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Architecture and Design

Furniture designers embrace sustainability at Milan Design Week, with 3Rs – reduce, reuse recycle – to the fore as much as 3D

From Philippe Starck to Timothy Oulton and Enrico Marone Cinzano, designers at the year’s most influential design event, the Salone del Mobile, showcased eco-friendly furniture solutions

PUBLISHED : Wednesday, 02 May, 2018, 12:47pm
UPDATED : Wednesday, 02 May, 2018, 9:04pm

The focus was on sustainability at the world’s most influential design event this year, with organisers of Milan’s Salone del Mobile launching their first ever manifesto, devoted to the issue, and several exhibitors showing designs that minimised or eliminated plastic.

The week-long fair, held since 1961, is the place where leading brands and up-and-coming designers show their newest and most innovative products, and the attention paid to environmental issues at the event was evident.

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The unprecedented manifesto from the organisers of April’s fair called on the design industry to improve innovation and sustainability, and to embrace the circular economy. In practice, this means exploring new solutions for recycling materials and working with sustainable natural materials, keeping resources in use for as long as possible, and recovering and regenerating materials at the end of their life.

While a great deal of plastic was still on show, some designers and brands were feted for taking eco-friendly approaches that went beyond merely paying lip service to the need for more sustainability.

At Ventura Future, Japanese designer Kodai Iwamoto’s Plastic Blowing project transforms cheap PVC pipes used in plumbing into contemporary vases. The process is similar to the traditional way of making hand-blown glass. The pipes are warmed to a soft consistency before being placed in a wooden mould and inflated by blowing down a tube.

Design maven Rossana Orlandi’s eponymous gallery held a series of talks on the theme of “guiltless plastic”, while also showing eco-friendly products including Alvaro Catalán de Ocon’s PET lampshades made from discarded plastic bottles, and Italian designer Enrico Marone Cinzano’s outdoor/indoor solar powered Pino coffee table.

Made from recovered sea pine, cradle-to-cradle glass, and high efficiency LED strips, invisible solar panels resolve the problem of making the panels aesthetically pleasing. “Designers need to help solve these sorts of problems,” Orlandi says.

Even Italian furniture company Kartell’s new Philippe Starck-designed Woody Collection moved away from plastic, usually its material of choice. Instead a newly patented process was introduced that extends the curvature of wood to create a sinuous chair (although the base and legs are still plastic).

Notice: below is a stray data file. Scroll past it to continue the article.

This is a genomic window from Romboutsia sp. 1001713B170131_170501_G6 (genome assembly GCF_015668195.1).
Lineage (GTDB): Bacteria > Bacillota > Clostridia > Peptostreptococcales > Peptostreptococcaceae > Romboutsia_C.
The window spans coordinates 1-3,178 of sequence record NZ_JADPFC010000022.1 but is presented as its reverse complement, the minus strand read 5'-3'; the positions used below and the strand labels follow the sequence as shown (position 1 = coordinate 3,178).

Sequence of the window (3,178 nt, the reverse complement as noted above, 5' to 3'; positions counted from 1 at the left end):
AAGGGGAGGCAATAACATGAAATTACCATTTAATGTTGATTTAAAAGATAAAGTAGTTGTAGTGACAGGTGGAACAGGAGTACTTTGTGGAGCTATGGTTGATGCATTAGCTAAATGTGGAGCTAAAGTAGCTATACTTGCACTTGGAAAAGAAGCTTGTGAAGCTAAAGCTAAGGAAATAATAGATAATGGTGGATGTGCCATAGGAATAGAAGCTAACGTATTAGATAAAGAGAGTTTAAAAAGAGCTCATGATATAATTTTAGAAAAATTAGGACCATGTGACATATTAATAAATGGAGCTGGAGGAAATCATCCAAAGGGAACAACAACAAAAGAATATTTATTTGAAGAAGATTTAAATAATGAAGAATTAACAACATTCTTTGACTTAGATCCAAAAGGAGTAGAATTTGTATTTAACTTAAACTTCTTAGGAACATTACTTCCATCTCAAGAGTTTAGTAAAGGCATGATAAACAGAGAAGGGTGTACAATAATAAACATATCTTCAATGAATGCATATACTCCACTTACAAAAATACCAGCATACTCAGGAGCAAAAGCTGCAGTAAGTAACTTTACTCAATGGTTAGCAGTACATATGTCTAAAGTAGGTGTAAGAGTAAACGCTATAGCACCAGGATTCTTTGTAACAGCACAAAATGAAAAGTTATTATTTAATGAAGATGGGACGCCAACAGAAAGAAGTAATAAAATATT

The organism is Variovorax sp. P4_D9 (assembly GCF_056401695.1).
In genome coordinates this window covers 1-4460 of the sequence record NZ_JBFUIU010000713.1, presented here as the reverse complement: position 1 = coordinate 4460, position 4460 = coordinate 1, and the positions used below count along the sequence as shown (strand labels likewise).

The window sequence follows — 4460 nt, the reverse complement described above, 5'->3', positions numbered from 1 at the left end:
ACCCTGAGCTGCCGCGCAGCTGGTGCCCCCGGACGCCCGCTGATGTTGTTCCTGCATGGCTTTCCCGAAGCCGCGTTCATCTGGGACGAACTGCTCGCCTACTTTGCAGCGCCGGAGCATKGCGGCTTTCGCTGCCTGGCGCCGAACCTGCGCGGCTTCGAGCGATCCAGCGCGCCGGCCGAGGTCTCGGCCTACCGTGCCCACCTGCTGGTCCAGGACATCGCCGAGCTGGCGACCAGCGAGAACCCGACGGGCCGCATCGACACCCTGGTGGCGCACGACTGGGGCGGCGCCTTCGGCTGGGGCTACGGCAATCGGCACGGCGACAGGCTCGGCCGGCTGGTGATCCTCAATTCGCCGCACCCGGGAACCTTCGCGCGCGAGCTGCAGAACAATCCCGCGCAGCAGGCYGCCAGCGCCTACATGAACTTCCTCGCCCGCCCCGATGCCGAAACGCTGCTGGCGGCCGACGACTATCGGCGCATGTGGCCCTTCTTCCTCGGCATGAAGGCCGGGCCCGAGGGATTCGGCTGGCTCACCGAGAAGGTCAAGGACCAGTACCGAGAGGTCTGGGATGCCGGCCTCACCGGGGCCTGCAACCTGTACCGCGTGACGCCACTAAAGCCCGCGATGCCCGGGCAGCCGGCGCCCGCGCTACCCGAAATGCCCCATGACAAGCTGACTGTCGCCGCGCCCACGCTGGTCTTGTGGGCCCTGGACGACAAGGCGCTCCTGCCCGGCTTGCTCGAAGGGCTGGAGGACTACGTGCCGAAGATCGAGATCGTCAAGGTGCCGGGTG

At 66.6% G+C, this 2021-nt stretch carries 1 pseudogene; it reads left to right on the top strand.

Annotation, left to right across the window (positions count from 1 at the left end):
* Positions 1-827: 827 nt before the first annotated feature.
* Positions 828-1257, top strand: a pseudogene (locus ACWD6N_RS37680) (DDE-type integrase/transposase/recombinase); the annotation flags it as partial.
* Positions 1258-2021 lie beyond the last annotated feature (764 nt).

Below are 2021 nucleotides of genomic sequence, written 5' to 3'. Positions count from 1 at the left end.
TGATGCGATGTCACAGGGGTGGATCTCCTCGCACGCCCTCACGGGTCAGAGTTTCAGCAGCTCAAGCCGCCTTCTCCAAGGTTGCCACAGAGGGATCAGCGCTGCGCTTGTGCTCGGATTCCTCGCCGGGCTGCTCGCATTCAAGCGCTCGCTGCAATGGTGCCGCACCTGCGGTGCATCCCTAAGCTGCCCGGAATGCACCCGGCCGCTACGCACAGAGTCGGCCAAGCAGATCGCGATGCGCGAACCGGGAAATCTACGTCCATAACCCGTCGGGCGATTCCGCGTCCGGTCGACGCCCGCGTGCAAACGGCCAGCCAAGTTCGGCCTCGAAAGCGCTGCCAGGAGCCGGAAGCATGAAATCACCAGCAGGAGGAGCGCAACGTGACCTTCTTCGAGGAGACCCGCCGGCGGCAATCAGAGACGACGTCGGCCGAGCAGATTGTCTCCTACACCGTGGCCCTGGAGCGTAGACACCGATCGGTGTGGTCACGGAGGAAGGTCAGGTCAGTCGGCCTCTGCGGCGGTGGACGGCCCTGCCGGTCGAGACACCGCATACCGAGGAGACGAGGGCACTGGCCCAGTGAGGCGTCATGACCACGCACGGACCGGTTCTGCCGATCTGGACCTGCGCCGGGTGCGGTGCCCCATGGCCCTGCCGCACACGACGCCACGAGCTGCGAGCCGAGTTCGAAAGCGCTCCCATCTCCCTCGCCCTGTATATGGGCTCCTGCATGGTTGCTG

“After more than 30 years of research, we have finally created wooden seats that really express, thanks to the alliance with plastic, the true essence of wood,” Starck says.

Danish textile manufacturer Kvadrat and Really (a new company they co-own that upcycles textiles) introduced a collection by seven architects and designers including Jo Nagasaki, Raw Edges and Jonathan Olivares, who have created products from solid textile board, a new, hard yet flexible, reusable material made from end-of-life fabrics and offcuts, and acoustic textile felt.

One of the designers, Christien Meindertsma has transformed felt into acoustic fur that can be stuck to magnetic wallpaper to create various compositions: the more dense the hanging, the greater the acoustic effect.

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“The intention is to show how beautiful things can be made out of the massive global problem of textile waste,” curator Jane Withers says.

British designer Timothy Oulton also turned to natural materials, working with Chinese indigo dye craftsmen in a remote village to create fabric for his Noble Souls sofa range, which uses 100 per cent natural vegetable dyes, feathers and linens.

New Graph Technology and its relationship to the environment were omnipresent at Google’s first showing in Milan; the online giant worked with trend forecaster Li Edelkoort to demonstrate how electronic devices of the future could be more tactile.

The intention is to show how beautiful things can be made out of the massive global problem of textile waste
Jane Withers

Edelkoort invited the young Eindhoven-based artist Kiki van Eijk to produce six original textile pieces that encapsulate the essence of software.

Based on miniature still lifes including Google’s materials, the collages were photographed and digitally converted to a larger scale, exaggerating certain structures and textures, before being woven on a Jacquard loom. Van Eijk has used more than 14 different yarns, from mohair and wool to organic cotton, linen and metallic fibres.

3D software company Dassault Systemes tackled the global problem of air pollution, inviting Japanese architect Kengo Kuma, Superflux and Studio Roosegaarde to think creatively about the issue in their Design in the Age of Experience installation. Kuma’s Breath/ng air-purifying concept has large suspended coils of a pollution-neutralising fabric while Roosegaarde’s Smog Free Project boasts a bicycle that cleans air for the cyclist.